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Person-Centred Communication In Patients With Dementia

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In my second year of medical school at the University of Nottingham, I was set the task of researching an aspect of clinical communication skills that interested me. I chose to focus on communication with people with dementia – a set of skills that, due to the UK’s aging population, is likely to be required more by my generation of healthworkers than by any generation before. The following account is the summary of my research and a reflection on my own first interactions with patients with dementia.

There is a growing nationwide problem regarding poor treatment outcomes of people with dementia, who fill one quarter of UK hospital beds, yet whose disorientation and language loss can often leave them misunderstood or overlooked by clinicians. To improve dementia care, the General Medical Council has recommended a style of “person-centred” communication involving respect, good explanation skills and patience, the features of which I shall now explore.


Respect can be shown to patients with dementia by not pre-emptively assuming brain dysfunction or adjusting communication in a patronising manner. Elderspeak, the “baby talk” commonly used to address older patients, including higher pitch and diminutives such as “sweetie”, has been shown in studies to double the rates of resistance to care, such as withdrawn or aggressive behaviour. Daunted by my first interaction with a person with dementia and eager to act empathetically, I began with “how are we feeling today?” and regretted this when he replied “not sure about you but I’m okay!” He, of course, must have found the use of “we” very insulting. After all, I am sixty years younger, yet my elderspeak treated him as I would a small child. When initiating future consultations I must firstly assume full mental capacity; I should only adjust to simple sentences and increase non-verbal actions - smiling and nodding - if the patient seems confused. Elderspeak should be avoided.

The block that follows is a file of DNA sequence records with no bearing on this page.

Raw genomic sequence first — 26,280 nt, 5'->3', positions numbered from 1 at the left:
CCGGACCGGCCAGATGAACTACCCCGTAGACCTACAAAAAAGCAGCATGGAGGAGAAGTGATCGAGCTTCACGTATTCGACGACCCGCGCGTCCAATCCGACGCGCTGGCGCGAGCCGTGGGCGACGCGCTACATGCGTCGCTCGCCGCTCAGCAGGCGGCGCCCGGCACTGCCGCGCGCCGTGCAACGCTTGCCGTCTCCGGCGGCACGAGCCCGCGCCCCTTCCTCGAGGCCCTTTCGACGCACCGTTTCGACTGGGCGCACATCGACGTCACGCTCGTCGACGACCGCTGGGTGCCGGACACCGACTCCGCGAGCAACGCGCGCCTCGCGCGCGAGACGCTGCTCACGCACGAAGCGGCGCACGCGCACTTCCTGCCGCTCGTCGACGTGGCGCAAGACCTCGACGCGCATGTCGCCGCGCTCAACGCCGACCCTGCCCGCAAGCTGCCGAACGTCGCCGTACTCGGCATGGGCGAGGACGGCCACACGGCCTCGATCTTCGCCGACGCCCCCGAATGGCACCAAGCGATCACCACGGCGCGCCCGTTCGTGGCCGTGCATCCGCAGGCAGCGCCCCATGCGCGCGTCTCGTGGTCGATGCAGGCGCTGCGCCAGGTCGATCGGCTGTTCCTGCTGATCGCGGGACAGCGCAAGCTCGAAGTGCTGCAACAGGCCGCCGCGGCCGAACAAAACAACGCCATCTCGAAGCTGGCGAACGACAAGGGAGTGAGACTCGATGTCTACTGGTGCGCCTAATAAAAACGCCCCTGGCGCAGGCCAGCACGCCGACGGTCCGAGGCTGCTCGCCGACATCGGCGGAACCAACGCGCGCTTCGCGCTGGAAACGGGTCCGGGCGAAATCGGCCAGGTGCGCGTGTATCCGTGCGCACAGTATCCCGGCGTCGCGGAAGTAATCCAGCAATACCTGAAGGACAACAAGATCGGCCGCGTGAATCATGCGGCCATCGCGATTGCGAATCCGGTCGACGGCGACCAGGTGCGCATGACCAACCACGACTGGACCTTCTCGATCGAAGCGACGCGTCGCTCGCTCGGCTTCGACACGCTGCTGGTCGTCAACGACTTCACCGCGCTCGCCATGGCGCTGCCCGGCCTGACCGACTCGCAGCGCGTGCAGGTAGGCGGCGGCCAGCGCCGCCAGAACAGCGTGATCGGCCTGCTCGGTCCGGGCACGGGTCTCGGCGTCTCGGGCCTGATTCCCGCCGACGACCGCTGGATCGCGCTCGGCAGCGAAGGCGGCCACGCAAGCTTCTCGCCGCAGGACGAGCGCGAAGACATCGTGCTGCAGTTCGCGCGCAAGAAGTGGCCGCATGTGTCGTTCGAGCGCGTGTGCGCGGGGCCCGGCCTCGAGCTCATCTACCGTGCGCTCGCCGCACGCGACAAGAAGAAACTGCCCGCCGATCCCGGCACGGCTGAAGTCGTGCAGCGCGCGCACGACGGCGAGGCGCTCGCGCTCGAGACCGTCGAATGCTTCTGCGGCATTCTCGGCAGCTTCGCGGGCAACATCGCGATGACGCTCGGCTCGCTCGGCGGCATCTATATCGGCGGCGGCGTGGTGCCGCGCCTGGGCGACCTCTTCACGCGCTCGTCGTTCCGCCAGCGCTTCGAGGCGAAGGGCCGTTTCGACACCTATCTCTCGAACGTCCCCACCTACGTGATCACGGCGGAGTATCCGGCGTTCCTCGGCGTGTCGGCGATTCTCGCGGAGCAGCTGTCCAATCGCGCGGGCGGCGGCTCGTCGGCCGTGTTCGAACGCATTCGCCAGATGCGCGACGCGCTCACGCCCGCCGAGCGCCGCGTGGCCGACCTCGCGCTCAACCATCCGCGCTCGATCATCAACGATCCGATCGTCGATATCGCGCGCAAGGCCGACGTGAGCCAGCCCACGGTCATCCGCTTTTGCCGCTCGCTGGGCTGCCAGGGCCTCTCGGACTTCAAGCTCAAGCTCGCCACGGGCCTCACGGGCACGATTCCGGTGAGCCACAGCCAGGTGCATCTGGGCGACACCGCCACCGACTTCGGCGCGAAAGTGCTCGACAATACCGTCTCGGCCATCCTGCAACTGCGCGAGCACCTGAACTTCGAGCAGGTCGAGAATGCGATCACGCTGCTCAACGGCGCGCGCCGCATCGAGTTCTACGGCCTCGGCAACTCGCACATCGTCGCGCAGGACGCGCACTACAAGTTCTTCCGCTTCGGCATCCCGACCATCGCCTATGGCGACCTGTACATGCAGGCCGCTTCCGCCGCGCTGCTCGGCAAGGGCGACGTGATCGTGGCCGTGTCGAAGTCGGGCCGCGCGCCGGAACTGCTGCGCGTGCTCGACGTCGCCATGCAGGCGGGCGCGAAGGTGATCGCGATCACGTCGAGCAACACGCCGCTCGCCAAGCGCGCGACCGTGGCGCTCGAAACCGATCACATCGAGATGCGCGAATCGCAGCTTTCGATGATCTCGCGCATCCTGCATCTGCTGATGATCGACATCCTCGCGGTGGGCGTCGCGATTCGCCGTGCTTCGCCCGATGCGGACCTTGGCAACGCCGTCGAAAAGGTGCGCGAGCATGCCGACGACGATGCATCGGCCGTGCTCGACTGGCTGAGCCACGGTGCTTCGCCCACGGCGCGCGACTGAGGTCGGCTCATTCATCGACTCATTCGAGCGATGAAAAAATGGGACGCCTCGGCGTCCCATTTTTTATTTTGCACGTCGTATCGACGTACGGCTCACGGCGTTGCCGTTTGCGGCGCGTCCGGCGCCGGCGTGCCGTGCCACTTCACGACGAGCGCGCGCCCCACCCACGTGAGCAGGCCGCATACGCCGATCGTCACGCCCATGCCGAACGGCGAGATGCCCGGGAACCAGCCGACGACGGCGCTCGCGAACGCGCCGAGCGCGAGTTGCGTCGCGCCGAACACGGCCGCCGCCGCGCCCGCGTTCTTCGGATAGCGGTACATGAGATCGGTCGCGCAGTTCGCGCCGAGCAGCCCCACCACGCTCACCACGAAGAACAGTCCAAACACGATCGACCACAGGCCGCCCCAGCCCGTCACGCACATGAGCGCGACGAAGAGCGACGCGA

Explanation skills

The patient was confused when I explained my intention to take his medical history, but I was initially unsure of how to rephrase myself more clearly. I then noticed the bright light from the window shining into the patient’s eyes, repositioned his chair in the shade, and repeated my explanation in simpler sentences, which I could tell was effective as he nodded and stopped frowning. Altering the environment like this is one technique for reducing confusion. Having researched explanations in dementia further, I will consider in future using the person’s name often, using pictures, repeating myself patiently, not moving between topics too quickly and even playing soft background music, which has been shown in studies to improve sensory awareness and concentration.


The Alzheimer’s Society describes how a person with dementia may have a reduced vocabulary or become “stuck” on sounds. Such barriers to self-expression can lead to loss of confidence and anxiety so the patient should never be rushed into an answer. I have previously noticed my own habit of asking double questions without waiting for a response, in an attempt at clarification. This can be confusing for anyone, but particularly so for those with dementia. I did not want the patient to believe that I was impatient, so when he was unsure about his medications, I suppressed my instinct of asking “any pills when you wake up? Do you have prescriptions?” and waited while he deliberated. Eventually he removed a prescription from his pocket and showed me his list of medications, proving that I must value pauses to avoid “outpacing” the patient.

In summary, person-centred communication simply means to respect the identity of a patient with dementia. I have practised this with mild dementia through respectful language, sensitivity to the environment and interviewing at the patient’s pace. The most valuable thing that I have learned from the written testimonies of much more experienced carers is to always take the time to see things from the patient’s point of view – to put the “person” at the “centre” - so I intend to use resources such as the Alzheimer’s Society’s “This is me” leaflet to further allow me to place myself in my patients’ shoes.

“It’s useful to go out of this world and see it from the perspective of another one.” Sir Terry Pratchett, who died of Alzheimer’s disease complications in 2015.

Resources that I have found useful

10 helpful hints for carers by A. House and J. Andrews.

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